President-elect Donald Trump was not told about unverified reports that Russia has compromising information on him during last week's intelligence briefing, according to a senior intelligence official with knowledge of preparations for the briefing.
A summary of the unverified reports was prepared as background material for the briefing, but not discussed during the meeting, the official said. During Trump's press conference Wednesday morning, the president-elect said he was made aware of the information "outside that meeting."
A 35-page memorandum published by BuzzFeed on Tuesday includes claims that the Russian government has been cultivating, supporting and assisting Trump for five years — even obtaining compromising information in an effort to blackmail him. (BuzzFeed is partially funded by the parent company of NBC News.) The document, which was not prepared by the U.S. government, contains obvious errors. It was originally generated as part of opposition research by anti-Trump Republicans and then shopped by Democrats.
Two U.S. officials told NBC News that materials prepared for Trump in advance of last week's intelligence briefing included damaging allegations from the memorandum — unverified by American intelligence agencies — about his dealings with the Russians.
Officials prepared a two-page summary of the memo for Trump's briefing Friday at Trump Tower in New York. The summary was an "annex," or addendum, included in the "supporting documents" that accompanied the classified briefing report.
While multiple officials say the summary was included in the material prepared for the briefers, the senior official told NBC News that the briefing was oral and no actual documents were left with the Trump team in New York. During the briefing, the president-elect was not briefed on the contents of the summary.
"Intel and law enforcement officials agree that none of the investigations have found any conclusive or direct link between Trump and the Russian government period," the senior official said.
According to the senior official, the two-page summary about the unsubstantiated material made available to the briefers was to provide context, should they need it, to draw the distinction for Trump between analyzed intelligence and unvetted "disinformation."
The briefers also had available to them unvetted "disinformation" about the Clinton Foundation, although that was not orally shared with Trump.
The Russian government on Wednesday denied reports that it has compromising information about Trump, dismissing the claims as a "total hoax."
Amid increased interest in the dossier Wednesday, Kremlin spokesman Dmitry Peskov rejected all of the allegations out of hand. Trump later blamed intelligence agencies for allowing the dossier to leak, tweeting: "Are we living in Nazi Germany?"
"The Kremlin does not have compromising information about Trump," Peskov said, according to Russian state-run news agency TASS. "It's a total hoax, absolute fabrication and utter nonsense. The Kremlin does not collect compromising information."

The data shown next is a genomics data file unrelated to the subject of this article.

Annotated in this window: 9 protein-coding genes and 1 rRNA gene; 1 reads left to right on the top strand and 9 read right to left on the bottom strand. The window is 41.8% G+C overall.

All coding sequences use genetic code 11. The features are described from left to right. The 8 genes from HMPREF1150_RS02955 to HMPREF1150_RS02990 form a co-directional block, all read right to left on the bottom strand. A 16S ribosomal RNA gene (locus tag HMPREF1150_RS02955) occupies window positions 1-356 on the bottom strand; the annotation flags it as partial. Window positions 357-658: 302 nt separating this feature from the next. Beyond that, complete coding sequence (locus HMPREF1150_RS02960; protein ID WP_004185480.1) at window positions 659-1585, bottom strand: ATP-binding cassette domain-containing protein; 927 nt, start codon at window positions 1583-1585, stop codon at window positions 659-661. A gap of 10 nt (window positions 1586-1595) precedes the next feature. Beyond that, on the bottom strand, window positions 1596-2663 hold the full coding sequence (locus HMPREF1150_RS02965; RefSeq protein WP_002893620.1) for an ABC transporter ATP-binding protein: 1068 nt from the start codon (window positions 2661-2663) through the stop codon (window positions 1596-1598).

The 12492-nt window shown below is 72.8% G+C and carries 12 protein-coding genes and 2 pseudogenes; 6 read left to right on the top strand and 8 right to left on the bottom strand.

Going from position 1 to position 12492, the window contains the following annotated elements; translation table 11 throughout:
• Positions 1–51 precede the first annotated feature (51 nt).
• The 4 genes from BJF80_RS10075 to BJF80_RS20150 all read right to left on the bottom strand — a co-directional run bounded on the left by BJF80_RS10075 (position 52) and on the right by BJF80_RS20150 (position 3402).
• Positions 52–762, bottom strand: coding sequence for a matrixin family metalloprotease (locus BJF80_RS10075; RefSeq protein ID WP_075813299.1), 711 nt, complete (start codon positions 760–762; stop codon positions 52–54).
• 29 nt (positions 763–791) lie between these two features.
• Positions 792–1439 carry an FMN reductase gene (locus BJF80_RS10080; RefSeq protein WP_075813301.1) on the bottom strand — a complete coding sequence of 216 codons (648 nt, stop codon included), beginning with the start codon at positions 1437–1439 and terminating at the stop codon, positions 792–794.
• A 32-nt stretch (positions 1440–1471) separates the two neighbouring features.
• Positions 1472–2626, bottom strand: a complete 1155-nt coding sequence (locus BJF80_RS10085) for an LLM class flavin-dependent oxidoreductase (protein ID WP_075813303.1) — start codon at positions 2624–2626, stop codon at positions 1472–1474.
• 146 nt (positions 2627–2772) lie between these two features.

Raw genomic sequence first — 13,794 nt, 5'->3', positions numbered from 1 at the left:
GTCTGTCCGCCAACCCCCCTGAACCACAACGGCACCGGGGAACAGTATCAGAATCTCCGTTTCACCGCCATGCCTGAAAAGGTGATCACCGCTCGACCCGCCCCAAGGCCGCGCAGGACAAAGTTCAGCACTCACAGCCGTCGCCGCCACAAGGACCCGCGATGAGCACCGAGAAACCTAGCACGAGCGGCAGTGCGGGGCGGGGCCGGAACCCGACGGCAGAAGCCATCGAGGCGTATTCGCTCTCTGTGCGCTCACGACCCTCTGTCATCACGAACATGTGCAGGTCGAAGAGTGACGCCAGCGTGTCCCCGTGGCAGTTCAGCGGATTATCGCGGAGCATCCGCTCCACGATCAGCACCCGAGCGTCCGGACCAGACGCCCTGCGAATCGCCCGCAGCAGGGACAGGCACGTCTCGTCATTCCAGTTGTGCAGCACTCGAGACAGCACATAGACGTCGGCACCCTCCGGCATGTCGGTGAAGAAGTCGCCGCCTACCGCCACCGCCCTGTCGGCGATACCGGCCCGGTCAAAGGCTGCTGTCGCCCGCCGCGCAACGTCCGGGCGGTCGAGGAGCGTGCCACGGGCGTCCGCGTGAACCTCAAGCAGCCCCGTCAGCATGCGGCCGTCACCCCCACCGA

Peskov also called the reports "pulp fiction."
Trump did not respond to the reports directly but sent a tweet appearing to refer to it on Tuesday night.
Early Wednesday, he sent several others that followed Peskov's comments.
Trump has repeatedly cast doubt over findings by American intelligence officials that Russia interfered in the U.S. election with the aim of helping him win.
NBC News reported last week that the gulf between Trump and U.S. intelligence agencies had grown so wide that the two camps couldn't even agree on the scheduled date of a briefing Trump had been due to receive.
Peskov mentioned Trump's initial tweet, and went on to say that some people were "boosting the hysteria and go to any lengths to maintain this state of 'witch hunting.'"
Michael McFaul, who was ambassador to Russia from 2012 to 2014, told NBC News he was sure Russian officials were "thrilled" to see Americans bickering about the leaked memo. "It doesn't make us look like we are a healthy democracy."
McFaul also said that Trump had contributed to an atmosphere in which "fake news" could flourish because of his past promotion of the unfounded "birther" conspiracy theory about President Barack Obama's birthplace.
In an interview with NBC News before his farewell address Tuesday night in Chicago, Obama said he had not seen the news accounts of Trump's Russian ties but noted that "as a matter of principle and national security, I don't comment on classified information."
Last month, Obama expelled 35 Russian diplomats as punishment for Russia's alleged cyberattacks in the run-up to the Nov. 8 election.
The CIA has concluded that the interference was intended to help Trump win, and intelligence officials told NBC News that they believe "with a high level of confidence" that Russian President Vladimir Putin was personally involved in the covert campaign.
Trump has been skeptical about the alleged Russian hacks, even as he repeatedly praised Putin.